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Simultaneous Abortion Medications Match 24-Hour Dosing


 

LA JOLLA, CALIF. — Women choosing medical abortion through 63 days' gestation can achieve effective results with simultaneous administration of mifepristone and misoprostol, according to a study presented at the annual meeting of the Association of Reproductive Health Professionals.

“Our study shows that using simultaneous administration of 200 mg mifepristone and 800 mcg vaginal misoprostol is as effective and as acceptable to patients as a 24-hour dosing interval,” reported Dr. Mitchell Creinin, professor and director of family planning at the University of Pittsburgh.

Success, defined as complete abortion that did not require suction aspiration for any reason, did not achieve equivalency in the simultaneous group, though this assessment was limited by undersampling for this secondary outcome, he said.

The standard regimen for medical abortion, approved by the Food and Drug Administration, consists of taking 600 mg of oral mifepristone on day 1 and 400 mcg oral misoprostol 36–40 hours later. This regimen typically is used up to 49 days gestation, Dr. Creinin said.

Previous research by Dr. Eric Schaff, medical director of Planned Parenthood of Delaware, had shown that, with the newer vaginal regimen, women favor a shorter dosing interval, Dr. Creinin explained. “And we do know that during the 36–48 hour interval in the standard regimen that up to half of women will begin to bleed, which may have something to do with its acceptability as well as the desire to get things over with more quickly.”

A 2004 study compared the 23- to 25- hour interval with a 6- to 8- hour interval and showed the two to be equivalent in effectiveness. This led to the idea of simultaneous administration, Dr. Creinin said. “In our pilot studies of medical abortion regimens, we tend to look at our expulsion rate with the idea that we don't want to doom women to a surgical abortion if they really don't want it, and we can rescue them with a standard vaginal dose at 24 hours should the new method not work,” he explained. The expulsion rates in those pilot studies was around 90%, which meant the researchers could forge ahead with a trial.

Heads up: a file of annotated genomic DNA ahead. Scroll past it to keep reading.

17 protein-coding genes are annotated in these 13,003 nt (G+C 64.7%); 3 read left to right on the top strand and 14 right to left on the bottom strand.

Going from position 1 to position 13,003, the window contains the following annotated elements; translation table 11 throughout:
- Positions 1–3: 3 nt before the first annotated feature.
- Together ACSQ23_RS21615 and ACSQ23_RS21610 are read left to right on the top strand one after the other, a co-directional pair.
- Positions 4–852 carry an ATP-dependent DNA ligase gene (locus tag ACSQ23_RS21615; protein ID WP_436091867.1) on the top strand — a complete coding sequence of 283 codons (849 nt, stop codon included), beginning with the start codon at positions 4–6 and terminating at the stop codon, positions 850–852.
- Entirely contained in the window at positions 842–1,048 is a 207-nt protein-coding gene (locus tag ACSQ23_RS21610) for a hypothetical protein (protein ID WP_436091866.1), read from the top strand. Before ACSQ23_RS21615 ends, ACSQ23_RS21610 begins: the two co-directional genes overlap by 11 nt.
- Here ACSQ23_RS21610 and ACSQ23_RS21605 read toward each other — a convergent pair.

The four-center study enrolled more than 1,100 women between June 2004 and April 2006, with follow-up at 7 and 14 days and phone follow-up 5 weeks post treatment “to check to see if the women had a D&C or problems that caused them to go somewhere else for care,” said Dr. Creinin. If documented expulsion had not occurred by the first follow-up visit, women were given a repeat dose of misoprostol. Of the total sample, two women withdrew prior to randomization and 2% of the women were lost to follow-up, so that the final number of women taking the drugs was 1,126.

All study centers held teleconferences with site monitoring at regular intervals and data queries came from the coordinating center, based on irregularities in the data. “We performed two interim analyses when one-third and two-thirds of the women had completed follow-up, and these analyses were structured to both look at overall efficacy and to address efficacy by gestational age to see if there were problems with continuing on with the study,” Dr. Creinin said, adding that 40% of the women had had a prior abortion, one-fourth of which were medical. Treatment was considered a failure if suction aspiration was performed for any indication.

Overall efficacy between the groups was comparable, with the standard treatment group achieving a success rate of 96.7%—just short of the expected 97% success rate—and the simultaneous administration group achieving a success rate of 95%. Also, almost every gestational age group came close to reaching statistically significant noninferiority, Dr. Creinin said.

Failures, such as continued pregnancy and persistent sac at 2 and 5 weeks were evenly distributed between the cohorts. On day 4, two women in the simultaneous group requested a D&C. The larger incidence of side effects was in the simultaneous group; though it reached statistical significance, it was deemed clinically irrelevant. These side effects included nausea, diarrhea, warmth, and chills. There was no difference in pain and acceptability scores, he said.

“We had relatively few adverse events, though interestingly, there were four transfusions in the standard treatment group. There was one heterotopic pregnancy in the simultaneous group, and five women in each group developed infections and were treated as outpatients without hospitalization,” Dr. Creinin said.

On Nov. 4, 2005, the FDA issued a Public Health Advisory “to inform the public that it is aware of four women in California who died from sepsis following medical abortion with mifepristone and misoprostol.”

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